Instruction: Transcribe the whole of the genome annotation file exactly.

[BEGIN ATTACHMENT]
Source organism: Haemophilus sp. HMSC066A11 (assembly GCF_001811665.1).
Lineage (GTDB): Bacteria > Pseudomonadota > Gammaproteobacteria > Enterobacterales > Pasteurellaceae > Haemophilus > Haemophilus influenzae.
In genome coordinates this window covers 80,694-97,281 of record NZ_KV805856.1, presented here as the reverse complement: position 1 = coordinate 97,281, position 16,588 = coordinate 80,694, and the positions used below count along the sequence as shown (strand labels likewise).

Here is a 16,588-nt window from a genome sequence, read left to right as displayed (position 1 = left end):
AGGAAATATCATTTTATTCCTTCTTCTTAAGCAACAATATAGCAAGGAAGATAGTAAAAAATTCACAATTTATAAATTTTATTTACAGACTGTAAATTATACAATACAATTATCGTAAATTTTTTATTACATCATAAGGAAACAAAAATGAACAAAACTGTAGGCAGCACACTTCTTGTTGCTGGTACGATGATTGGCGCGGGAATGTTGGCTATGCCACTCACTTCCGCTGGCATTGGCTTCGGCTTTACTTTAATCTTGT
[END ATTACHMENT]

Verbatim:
Source organism: Haemophilus sp. HMSC066A11 (assembly GCF_001811665.1).
Lineage (GTDB): Bacteria > Pseudomonadota > Gammaproteobacteria > Enterobacterales > Pasteurellaceae > Haemophilus > Haemophilus influenzae.
In genome coordinates this window covers 80,694-97,281 of record NZ_KV805856.1, presented here as the reverse complement: position 1 = coordinate 97,281, position 16,588 = coordinate 80,694, and the positions used below count along the sequence as shown (strand labels likewise).

Here is a 16,588-nt window from a genome sequence, read left to right as displayed (position 1 = left end):
AGGAAATATCATTTTATTCCTTCTTCTTAAGCAACAATATAGCAAGGAAGATAGTAAAAAATTCACAATTTATAAATTTTATTTACAGACTGTAAATTATACAATACAATTATCGTAAATTTTTTATTACATCATAAGGAAACAAAAATGAACAAAACTGTAGGCAGCACACTTCTTGTTGCTGGTACGATGATTGGCGCGGGAATGTTGGCTATGCCACTCACTTCCGCTGGCATTGGCTTCGGCTTTACTTTAATCTTGT